Mark Esslinger knows first hand that to succeed in today’s marketplace, jewelers must be able to offer unique pieces at good prices. Mark is CEO of Esslinger & Co., a Saint Paul, Minn., firm that sells equipment and supplies to jewelers nationwide. “The trend these days is toward more organic shapes and original designs,” said Esslinger. “3D scanners are an affordable tool to help capture natural shapes that can form the basis for new jewelry lines.”
Duplicating natural textures and shapes using CAD often takes hours and typically yields designs that the human eye perceives as “mechanical.” Instead, Esslinger recommends his jewelry design clients consider using a scanner to build their own inventory of scanned objects.
To demonstrate the range of applications available within a single high quality scan, Esslinger recently scanned a strawberry using a Roland LPX-60 3D laser scanner. Roland 3D scanners come bundled with software that automatically sets the scan parameters and gives scanning times for the selected resolution. “Using the LPX couldn’t be easier. You place the object in the scanner and push start,” said Esslinger.
Mark Esslinger scanned a strawberry to demonstrate how jewelers can please buyers seeking more organic shapes and original designs.
He notes that when preparing to scan any natural object, it is important to select a well-shaped sample. To begin, Esslinger removed the leaves from the top of the strawberry. He commented that the leaves can be left on the fruit and scanned with the berry, or be removed and scanned separately later. A third option is to hand-create the leaves within the CAD program. Esslinger then mounted the berry by inserting a small dowel in the core.
He placed the dowel in the mounting putty that came with the LPX-60, thereby lifting the strawberry 1″ above the floor of the scanner. In approximately 50 minutes, the unattended scanner produced a full 360-degree high-resolution image.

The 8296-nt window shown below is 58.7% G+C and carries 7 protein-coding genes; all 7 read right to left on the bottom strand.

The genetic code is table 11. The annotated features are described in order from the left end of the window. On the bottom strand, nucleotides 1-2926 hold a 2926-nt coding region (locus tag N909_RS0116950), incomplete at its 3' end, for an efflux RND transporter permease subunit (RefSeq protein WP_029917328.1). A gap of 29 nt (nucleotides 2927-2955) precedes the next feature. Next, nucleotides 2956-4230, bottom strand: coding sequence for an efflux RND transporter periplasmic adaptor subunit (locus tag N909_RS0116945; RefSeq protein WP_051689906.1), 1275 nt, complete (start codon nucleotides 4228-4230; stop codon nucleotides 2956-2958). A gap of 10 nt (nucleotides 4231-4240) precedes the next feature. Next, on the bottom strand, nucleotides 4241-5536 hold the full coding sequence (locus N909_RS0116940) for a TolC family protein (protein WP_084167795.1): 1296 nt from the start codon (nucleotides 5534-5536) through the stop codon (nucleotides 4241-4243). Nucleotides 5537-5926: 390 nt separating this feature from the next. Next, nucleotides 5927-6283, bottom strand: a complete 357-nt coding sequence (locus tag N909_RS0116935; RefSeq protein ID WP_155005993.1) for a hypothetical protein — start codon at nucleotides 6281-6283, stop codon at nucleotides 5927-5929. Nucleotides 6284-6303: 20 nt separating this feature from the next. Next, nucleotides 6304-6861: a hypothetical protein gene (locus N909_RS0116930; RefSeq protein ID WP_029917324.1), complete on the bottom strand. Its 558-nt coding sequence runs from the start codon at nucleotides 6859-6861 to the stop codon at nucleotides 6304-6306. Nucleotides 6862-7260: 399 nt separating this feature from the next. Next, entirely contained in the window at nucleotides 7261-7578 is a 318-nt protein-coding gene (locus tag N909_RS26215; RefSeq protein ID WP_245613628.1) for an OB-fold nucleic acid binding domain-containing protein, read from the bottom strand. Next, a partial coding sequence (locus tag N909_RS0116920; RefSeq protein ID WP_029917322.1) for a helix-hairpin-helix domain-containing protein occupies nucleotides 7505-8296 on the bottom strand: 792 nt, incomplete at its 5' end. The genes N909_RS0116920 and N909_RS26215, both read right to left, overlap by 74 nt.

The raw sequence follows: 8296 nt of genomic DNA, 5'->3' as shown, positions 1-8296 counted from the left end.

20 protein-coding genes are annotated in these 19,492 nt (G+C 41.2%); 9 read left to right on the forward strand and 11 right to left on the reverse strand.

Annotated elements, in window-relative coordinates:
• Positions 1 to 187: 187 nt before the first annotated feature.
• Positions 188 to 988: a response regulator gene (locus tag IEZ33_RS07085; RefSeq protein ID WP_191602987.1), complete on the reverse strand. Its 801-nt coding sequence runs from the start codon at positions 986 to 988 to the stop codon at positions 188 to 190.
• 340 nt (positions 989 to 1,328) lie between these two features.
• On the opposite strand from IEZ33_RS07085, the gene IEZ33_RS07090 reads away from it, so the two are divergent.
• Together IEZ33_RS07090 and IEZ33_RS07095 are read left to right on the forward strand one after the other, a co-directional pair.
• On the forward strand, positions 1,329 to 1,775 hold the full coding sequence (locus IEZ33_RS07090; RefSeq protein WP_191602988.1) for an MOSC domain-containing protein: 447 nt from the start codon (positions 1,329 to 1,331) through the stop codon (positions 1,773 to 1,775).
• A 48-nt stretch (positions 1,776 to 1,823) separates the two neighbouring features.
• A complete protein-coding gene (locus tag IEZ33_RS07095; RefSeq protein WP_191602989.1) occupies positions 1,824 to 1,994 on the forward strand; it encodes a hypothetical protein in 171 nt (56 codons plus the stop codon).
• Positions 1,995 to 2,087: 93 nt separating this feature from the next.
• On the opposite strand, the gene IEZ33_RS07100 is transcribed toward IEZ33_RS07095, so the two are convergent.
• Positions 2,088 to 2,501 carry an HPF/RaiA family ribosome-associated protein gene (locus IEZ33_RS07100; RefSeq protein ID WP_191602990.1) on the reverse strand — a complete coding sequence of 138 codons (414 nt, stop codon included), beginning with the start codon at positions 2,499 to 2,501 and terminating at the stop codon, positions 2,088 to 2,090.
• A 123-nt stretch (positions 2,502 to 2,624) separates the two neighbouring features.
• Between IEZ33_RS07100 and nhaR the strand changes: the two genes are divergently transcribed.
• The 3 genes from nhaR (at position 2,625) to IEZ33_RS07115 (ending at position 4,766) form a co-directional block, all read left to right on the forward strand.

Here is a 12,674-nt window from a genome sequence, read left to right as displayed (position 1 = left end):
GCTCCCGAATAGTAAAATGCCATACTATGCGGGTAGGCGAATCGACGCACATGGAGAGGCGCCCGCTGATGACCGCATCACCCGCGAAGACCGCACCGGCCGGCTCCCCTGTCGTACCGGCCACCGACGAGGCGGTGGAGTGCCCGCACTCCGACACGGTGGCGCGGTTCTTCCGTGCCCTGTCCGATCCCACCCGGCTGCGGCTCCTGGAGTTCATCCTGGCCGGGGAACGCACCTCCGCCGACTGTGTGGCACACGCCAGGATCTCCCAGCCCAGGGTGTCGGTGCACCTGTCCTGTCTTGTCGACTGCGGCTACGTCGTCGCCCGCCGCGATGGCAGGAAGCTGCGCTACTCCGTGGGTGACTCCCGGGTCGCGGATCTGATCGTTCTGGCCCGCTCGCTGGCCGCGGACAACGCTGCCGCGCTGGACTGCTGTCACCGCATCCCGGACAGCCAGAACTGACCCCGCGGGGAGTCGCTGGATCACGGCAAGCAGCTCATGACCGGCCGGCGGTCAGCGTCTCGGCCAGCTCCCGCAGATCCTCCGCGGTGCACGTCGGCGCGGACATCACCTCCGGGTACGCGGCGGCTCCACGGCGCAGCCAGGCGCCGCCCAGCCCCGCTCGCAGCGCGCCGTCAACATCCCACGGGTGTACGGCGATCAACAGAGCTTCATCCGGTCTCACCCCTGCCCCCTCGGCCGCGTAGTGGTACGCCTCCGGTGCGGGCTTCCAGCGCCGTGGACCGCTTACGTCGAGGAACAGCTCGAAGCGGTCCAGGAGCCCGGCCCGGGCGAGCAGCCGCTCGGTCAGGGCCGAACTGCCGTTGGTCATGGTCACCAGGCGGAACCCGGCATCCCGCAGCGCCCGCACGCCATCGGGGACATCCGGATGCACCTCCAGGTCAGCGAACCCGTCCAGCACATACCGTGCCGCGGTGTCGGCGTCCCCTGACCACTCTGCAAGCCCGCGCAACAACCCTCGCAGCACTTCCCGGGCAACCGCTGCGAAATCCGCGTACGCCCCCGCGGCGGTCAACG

“Because the Roland scanners were initially designed for engineers and sculptors, they produce extremely detailed scans,” said Esslinger. “The better the scanner, the smoother the image. With the Roland, you don’t have to spend time filling in missing data. It’s all there.”
The LPX series includes software that prepares the scan data file for use in any of the popular CAD programs. Esslinger exported his strawberry scan to 3Design, and was then able to scale the strawberry to a size suitable for a charm or pendant. He could also “open” or skew the strawberry, cut it in half, or use only part of the scan to create, for example, a relief on a pendant, disk or coin. To complete his image, he designed and added leaves, and added gold into the surface.
Esslinger notes that along with making organic shapes accessible to designers, the scanner can help the independent jeweler with inventory issues. “Many jewelers today can’t afford to stock the inventory they once did,” said Esslinger. “Add to that the fact that customers are asking for custom pieces created from gold they provide, and having a virtual inventory of designs you can produce is invaluable.”
Roland DGA Corp.